Having set the conceptual stage for a “generative” Internet access strategy in Part I of this two-part post, I’d like dig a little deeper here into the “what” and “how.”
As I said in Part I, and as suggested by this post’s title, the following is not intended to provide a specific and fully-formed proposal but, rather, to point in new directions, suggest some possibilities, and encourage creative and constructive discussion and debate.
To get started, here’s an outline of what I see as key components of a generative Internet access strategy that would be supported (financially and otherwise) at the national level, while being planned and managed at the local community level.
Together, these elements are intended to maximize the economic benefits predicted by New Growth Theory, by leveraging the federal government’s role as sovereign issuer of currency and the strengths of “generative” (vs. “extractive”) Internet access ownership models.
1. Availability of symmetrical gigabit-capable networks to all American households and businesses, designed in a way that readily supports open and non-discriminatory access and competition among multiple service providers. This network would be owned by its end-users and its management would be independent of any of the competing providers using the network to deliver services (i.e., in line with a “structural separation” model).
2. A program to support Internet-related training, and application development, implementation and testing. This would include training and compensation of staff whose job would be to support end-users with training and technical support, to assist them in realizing the benefits of Internet connectivity and overcoming hurdles to achieving these benefits.
3. Specialized programs within #2 above, which would focus on particular industry sectors, including healthcare and education, two fundamentally important (and arguably broken) sectors that show great potential for network-enabled benefits as well as future job growth.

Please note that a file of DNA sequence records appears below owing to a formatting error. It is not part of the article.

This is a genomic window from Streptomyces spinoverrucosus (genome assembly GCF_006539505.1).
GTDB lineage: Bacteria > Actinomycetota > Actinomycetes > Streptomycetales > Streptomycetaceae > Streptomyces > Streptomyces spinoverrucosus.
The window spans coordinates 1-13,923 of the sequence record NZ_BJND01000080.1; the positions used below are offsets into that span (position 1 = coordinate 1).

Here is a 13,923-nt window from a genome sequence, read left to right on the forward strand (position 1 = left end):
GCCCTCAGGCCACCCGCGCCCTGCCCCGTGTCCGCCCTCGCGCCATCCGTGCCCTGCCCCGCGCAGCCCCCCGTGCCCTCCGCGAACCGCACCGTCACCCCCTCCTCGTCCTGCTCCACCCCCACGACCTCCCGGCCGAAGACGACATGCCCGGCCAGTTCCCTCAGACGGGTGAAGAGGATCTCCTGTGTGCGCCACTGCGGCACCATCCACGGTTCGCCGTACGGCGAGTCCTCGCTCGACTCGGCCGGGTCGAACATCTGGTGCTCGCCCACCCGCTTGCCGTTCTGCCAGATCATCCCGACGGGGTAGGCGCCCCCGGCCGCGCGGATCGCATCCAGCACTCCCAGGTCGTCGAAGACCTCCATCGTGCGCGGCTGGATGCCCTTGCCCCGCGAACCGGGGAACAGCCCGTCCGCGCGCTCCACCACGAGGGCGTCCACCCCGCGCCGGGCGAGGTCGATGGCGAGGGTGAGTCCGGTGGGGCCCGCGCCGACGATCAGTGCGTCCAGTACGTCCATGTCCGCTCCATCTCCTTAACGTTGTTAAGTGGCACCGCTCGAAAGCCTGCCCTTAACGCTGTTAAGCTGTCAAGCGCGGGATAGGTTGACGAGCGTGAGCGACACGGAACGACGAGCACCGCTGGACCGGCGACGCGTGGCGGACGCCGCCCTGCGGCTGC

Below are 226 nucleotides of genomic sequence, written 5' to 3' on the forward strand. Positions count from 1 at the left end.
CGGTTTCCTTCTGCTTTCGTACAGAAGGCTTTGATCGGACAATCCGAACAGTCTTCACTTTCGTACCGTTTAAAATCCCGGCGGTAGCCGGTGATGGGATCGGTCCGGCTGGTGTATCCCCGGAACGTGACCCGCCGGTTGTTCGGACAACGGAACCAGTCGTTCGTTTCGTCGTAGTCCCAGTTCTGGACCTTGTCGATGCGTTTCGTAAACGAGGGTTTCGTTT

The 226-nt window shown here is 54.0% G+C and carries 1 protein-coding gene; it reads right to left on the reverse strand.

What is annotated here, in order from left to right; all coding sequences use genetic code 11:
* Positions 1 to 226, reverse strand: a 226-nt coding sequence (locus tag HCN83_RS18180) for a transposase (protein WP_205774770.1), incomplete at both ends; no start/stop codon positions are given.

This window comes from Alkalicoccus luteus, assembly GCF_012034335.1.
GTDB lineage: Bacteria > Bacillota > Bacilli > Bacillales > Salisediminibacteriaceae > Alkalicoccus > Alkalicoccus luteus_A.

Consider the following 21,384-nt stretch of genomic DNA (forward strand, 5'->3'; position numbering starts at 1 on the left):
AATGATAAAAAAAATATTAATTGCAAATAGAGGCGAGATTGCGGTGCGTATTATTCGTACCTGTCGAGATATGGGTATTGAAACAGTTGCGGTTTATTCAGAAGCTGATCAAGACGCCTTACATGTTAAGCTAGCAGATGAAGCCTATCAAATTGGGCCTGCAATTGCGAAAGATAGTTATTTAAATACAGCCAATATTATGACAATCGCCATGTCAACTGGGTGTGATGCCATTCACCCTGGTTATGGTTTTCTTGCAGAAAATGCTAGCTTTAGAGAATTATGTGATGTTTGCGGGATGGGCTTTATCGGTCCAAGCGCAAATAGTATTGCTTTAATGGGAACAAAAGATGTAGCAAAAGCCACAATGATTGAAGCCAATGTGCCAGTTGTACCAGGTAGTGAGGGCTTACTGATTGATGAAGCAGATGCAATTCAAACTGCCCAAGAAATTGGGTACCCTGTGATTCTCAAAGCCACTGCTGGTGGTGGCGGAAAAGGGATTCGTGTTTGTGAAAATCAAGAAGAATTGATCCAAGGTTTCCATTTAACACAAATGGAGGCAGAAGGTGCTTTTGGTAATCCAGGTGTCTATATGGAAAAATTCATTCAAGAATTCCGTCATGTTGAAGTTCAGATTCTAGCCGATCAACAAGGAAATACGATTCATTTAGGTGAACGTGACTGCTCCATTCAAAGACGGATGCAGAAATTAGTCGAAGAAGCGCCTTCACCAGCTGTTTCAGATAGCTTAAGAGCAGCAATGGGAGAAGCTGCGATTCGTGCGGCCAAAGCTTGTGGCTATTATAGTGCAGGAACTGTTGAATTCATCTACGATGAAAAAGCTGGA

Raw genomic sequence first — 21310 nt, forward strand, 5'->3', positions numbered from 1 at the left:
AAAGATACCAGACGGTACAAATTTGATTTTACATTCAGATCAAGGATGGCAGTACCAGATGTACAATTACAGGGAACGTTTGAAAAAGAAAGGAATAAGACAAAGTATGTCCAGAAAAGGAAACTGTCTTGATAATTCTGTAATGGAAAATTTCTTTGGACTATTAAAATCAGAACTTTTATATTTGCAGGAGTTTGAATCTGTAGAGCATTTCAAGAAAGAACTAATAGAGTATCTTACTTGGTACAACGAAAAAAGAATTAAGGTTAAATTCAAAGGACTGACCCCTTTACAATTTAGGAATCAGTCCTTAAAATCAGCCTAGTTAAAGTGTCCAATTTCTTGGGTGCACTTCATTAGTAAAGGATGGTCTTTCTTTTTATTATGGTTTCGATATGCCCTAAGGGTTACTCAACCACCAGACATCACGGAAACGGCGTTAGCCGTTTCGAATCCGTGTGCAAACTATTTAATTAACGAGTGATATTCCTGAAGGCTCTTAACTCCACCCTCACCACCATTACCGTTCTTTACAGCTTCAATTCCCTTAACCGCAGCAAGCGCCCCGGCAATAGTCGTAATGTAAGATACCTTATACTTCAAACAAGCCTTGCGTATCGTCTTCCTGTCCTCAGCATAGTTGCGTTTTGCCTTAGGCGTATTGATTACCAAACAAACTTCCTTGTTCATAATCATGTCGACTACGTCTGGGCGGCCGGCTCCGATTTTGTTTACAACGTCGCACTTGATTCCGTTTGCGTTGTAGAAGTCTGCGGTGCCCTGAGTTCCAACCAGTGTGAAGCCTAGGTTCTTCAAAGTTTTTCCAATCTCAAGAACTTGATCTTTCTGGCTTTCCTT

4. Embedded in all of the above would be an ongoing and web-enabled research and outreach component that helps identify, aggregate, analyze and disseminate best-practices, lessons-learned, pitfalls to avoid, etc. This research and outreach program would cover, among other things, issues related to network construction, operation and governance, as well as ways to increase usage and benefits, both in general and for specific applications and industry sectors.
5. Supporting all of the above would be what Marjorie Kelly calls “Ethical Networks.” As Kelly put it in an email to me, community-owned broadband networks will have a better chance of success, “if there [is] a network of such organizations sharing ideas on issues like how to raise capital and bring community voices into governance.”
If the above sounds similar to the general goals of the broadband stimulus program funded by the ARRA (American Recovery and Reinvestment Act), it’s intended to. While there’s certainly plenty to criticize about the design and execution of this program, it can provide a very valuable foundation for understanding how (and how not to) create items 1-5 above.
In fact, the broadband stimulus program included many of the key elements I have in mind, including funding of network construction and a variety of locally developed programs to support sustainable broadband adoption, usage and benefits. It also includes a significant data collection and research components, as well as some degree of information sharing and mutual support among the various stimulus-funded projects.